What happened to politicians Mr. Jim Bodden, our first National Hero, Ms. Anna Hulda Bodden and Mr. Gilbert McLean who gave us CINICO? Where would poor Caymanians be today without CINICO? Why don’t we have more politicians like these and like Mr. Ezzard Miller who has spent his political career fighting for Caymanians and the Cayman Islands? These are politicians who have been brave enough to stand up and fight for the rights of the Caymanian people.
Our politicians have failed us therefore we must a different way forward. There is hope. The Cayman Islands People’s Party is based on the principle of participatory democracy. A party by the people for the people. What we need are new political leaders who stand on principle and for the interest of all the people. Leaders like Shirley Roulstone, Johann Moxam, Katrina Jurn, Chris Saunders, Issac Rankin and Dr. Darley Solomon, should join Mr. Miller and his team at the People’s Party, which is focused on bringing a new kind of governance to Cayman – governance that invites and supports the active participation of people at the community level, not just at election time. Mr. Miller is smart, hardworking and is a proven leader. There other decent, smart and compassionate Caymanians who in the past did not want to get involved in politics because of its stigma. Now is the time to take a stand for your children and for your country.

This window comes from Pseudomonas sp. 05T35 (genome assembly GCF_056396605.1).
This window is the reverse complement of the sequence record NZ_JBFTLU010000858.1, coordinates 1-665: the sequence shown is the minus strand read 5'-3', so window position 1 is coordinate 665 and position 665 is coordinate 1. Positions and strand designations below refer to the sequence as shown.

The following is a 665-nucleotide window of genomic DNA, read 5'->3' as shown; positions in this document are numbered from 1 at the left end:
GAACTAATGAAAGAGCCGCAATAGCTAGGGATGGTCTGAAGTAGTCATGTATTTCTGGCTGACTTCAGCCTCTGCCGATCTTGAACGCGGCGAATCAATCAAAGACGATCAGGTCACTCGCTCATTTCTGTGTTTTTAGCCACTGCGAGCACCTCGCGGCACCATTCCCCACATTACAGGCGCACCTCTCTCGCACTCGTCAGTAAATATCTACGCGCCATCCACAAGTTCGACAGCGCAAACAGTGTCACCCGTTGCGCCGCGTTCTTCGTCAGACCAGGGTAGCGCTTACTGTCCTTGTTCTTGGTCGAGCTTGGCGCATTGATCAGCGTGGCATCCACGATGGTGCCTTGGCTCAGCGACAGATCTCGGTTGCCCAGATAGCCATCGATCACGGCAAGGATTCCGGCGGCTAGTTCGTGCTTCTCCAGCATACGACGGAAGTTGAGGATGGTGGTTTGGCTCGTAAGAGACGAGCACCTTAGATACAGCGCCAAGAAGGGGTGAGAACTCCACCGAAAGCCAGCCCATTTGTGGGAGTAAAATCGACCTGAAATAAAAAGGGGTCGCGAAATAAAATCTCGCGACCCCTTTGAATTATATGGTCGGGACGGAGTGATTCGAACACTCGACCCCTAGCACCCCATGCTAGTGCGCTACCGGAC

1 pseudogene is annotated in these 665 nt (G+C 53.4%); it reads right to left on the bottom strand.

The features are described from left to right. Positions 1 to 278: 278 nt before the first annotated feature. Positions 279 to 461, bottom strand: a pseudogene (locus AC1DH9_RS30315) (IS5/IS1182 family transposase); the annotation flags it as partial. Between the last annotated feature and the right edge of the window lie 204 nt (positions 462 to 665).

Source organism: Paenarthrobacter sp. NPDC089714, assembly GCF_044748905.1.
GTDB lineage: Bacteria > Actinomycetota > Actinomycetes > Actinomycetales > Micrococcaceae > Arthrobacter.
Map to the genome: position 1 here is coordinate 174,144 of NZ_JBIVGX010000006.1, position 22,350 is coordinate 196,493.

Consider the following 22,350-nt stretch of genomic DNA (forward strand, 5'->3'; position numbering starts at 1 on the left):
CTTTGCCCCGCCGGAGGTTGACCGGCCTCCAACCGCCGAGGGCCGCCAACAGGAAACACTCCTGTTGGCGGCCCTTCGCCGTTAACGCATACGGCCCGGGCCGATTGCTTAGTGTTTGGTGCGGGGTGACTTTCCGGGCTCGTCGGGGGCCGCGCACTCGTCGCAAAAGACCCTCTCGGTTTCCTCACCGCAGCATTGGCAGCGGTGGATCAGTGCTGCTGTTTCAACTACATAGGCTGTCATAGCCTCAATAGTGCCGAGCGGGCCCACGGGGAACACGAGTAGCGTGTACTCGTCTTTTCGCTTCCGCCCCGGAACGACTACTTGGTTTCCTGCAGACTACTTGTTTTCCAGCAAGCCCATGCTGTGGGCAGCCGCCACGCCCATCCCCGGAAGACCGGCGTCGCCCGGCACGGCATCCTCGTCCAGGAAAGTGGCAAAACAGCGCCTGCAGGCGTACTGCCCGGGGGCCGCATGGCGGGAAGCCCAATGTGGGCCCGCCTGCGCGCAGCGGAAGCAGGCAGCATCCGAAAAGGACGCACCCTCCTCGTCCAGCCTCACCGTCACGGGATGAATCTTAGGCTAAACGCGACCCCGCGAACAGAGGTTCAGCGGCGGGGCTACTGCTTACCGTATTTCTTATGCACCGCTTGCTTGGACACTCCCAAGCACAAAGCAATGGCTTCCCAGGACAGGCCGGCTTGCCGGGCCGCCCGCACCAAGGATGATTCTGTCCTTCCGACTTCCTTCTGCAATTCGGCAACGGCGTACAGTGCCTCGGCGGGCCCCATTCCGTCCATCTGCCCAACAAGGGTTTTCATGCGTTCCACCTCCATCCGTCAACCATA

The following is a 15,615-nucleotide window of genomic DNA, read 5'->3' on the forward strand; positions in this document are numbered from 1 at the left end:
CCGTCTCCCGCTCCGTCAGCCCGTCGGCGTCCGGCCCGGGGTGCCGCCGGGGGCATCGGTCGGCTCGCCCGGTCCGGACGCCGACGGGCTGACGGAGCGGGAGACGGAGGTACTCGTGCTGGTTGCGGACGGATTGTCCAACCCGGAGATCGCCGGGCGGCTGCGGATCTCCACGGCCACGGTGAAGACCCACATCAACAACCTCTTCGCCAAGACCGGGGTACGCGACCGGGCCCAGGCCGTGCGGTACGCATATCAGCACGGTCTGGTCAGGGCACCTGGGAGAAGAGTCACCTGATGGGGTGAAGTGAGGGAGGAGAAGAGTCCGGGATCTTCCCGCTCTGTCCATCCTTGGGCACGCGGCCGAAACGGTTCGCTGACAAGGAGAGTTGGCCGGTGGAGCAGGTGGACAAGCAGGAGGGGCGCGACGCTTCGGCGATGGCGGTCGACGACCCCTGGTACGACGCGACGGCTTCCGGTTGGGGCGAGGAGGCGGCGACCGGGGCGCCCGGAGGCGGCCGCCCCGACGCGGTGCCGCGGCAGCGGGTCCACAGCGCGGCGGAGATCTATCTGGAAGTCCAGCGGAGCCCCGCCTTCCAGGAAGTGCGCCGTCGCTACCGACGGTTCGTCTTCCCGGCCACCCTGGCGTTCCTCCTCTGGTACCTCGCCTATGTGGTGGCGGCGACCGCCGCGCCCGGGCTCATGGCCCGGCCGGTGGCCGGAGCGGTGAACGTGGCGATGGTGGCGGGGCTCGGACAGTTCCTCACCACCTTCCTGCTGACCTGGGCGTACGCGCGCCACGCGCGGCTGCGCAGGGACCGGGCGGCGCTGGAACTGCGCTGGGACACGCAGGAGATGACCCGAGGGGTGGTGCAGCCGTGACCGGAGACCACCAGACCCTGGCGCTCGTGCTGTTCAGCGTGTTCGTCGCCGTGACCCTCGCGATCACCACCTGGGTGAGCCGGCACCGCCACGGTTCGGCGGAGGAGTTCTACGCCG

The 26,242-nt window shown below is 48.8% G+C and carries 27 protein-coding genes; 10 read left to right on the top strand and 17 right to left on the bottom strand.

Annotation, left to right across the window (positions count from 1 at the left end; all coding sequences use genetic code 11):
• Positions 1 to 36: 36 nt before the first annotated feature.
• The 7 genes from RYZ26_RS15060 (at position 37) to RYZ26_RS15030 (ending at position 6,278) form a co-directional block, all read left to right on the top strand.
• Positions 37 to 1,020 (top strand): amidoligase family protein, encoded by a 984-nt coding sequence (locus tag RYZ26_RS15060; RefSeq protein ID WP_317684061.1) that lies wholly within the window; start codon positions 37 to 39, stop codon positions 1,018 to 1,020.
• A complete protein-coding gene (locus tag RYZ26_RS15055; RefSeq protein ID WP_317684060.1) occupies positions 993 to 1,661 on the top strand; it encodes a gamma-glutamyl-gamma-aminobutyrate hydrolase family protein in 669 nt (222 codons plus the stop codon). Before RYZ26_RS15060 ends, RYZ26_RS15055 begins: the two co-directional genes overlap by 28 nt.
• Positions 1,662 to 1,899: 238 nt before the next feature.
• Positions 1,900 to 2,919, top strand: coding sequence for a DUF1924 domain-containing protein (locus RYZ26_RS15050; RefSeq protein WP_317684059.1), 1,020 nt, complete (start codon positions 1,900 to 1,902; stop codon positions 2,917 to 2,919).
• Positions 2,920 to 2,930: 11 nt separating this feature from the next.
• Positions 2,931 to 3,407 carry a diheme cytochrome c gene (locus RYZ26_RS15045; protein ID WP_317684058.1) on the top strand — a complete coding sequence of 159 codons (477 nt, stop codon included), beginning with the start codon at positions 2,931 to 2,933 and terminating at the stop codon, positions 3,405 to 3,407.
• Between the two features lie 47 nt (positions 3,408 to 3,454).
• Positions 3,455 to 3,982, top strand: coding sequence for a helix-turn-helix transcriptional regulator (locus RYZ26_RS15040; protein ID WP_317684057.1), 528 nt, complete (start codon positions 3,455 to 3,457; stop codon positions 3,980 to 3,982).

About the author
Elected politicians are the only group of Caymanian workers that are protected from competition from qualified expats in the workplace.
Is a retired Cayman Islands senior civil servant.
The views and opinions expressed in this article are not necessarily the views and opinions of the Cayman Islands People’s Party.